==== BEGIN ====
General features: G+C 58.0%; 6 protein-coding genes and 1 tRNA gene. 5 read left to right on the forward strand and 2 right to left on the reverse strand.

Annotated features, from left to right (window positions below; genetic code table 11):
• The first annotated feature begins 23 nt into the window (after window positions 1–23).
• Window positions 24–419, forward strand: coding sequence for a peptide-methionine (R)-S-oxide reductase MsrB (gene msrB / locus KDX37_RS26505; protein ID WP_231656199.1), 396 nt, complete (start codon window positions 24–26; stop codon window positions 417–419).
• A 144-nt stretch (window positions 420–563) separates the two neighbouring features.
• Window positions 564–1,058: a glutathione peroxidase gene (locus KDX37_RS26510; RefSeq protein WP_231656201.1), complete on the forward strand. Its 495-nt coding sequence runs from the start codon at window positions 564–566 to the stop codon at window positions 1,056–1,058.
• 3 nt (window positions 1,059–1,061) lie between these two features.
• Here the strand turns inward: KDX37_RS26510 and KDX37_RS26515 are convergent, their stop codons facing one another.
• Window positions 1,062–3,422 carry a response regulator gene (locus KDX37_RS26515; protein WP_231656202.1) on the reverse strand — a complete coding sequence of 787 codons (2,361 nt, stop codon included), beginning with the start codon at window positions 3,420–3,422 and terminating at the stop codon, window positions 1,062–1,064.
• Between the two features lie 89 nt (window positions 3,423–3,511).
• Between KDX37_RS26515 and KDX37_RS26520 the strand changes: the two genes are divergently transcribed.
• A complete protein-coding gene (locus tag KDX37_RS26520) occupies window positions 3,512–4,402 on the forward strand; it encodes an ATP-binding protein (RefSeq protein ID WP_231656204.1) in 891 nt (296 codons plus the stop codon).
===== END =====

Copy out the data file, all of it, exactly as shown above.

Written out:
General features: G+C 58.0%; 6 protein-coding genes and 1 tRNA gene. 5 read left to right on the forward strand and 2 right to left on the reverse strand.

Annotated features, from left to right (window positions below; genetic code table 11):
• The first annotated feature begins 23 nt into the window (after window positions 1–23).
• Window positions 24–419, forward strand: coding sequence for a peptide-methionine (R)-S-oxide reductase MsrB (gene msrB / locus KDX37_RS26505; protein ID WP_231656199.1), 396 nt, complete (start codon window positions 24–26; stop codon window positions 417–419).
• A 144-nt stretch (window positions 420–563) separates the two neighbouring features.
• Window positions 564–1,058: a glutathione peroxidase gene (locus KDX37_RS26510; RefSeq protein WP_231656201.1), complete on the forward strand. Its 495-nt coding sequence runs from the start codon at window positions 564–566 to the stop codon at window positions 1,056–1,058.
• 3 nt (window positions 1,059–1,061) lie between these two features.
• Here the strand turns inward: KDX37_RS26510 and KDX37_RS26515 are convergent, their stop codons facing one another.
• Window positions 1,062–3,422 carry a response regulator gene (locus KDX37_RS26515; protein WP_231656202.1) on the reverse strand — a complete coding sequence of 787 codons (2,361 nt, stop codon included), beginning with the start codon at window positions 3,420–3,422 and terminating at the stop codon, window positions 1,062–1,064.
• Between the two features lie 89 nt (window positions 3,423–3,511).
• Between KDX37_RS26515 and KDX37_RS26520 the strand changes: the two genes are divergently transcribed.
• A complete protein-coding gene (locus tag KDX37_RS26520) occupies window positions 3,512–4,402 on the forward strand; it encodes an ATP-binding protein (RefSeq protein ID WP_231656204.1) in 891 nt (296 codons plus the stop codon).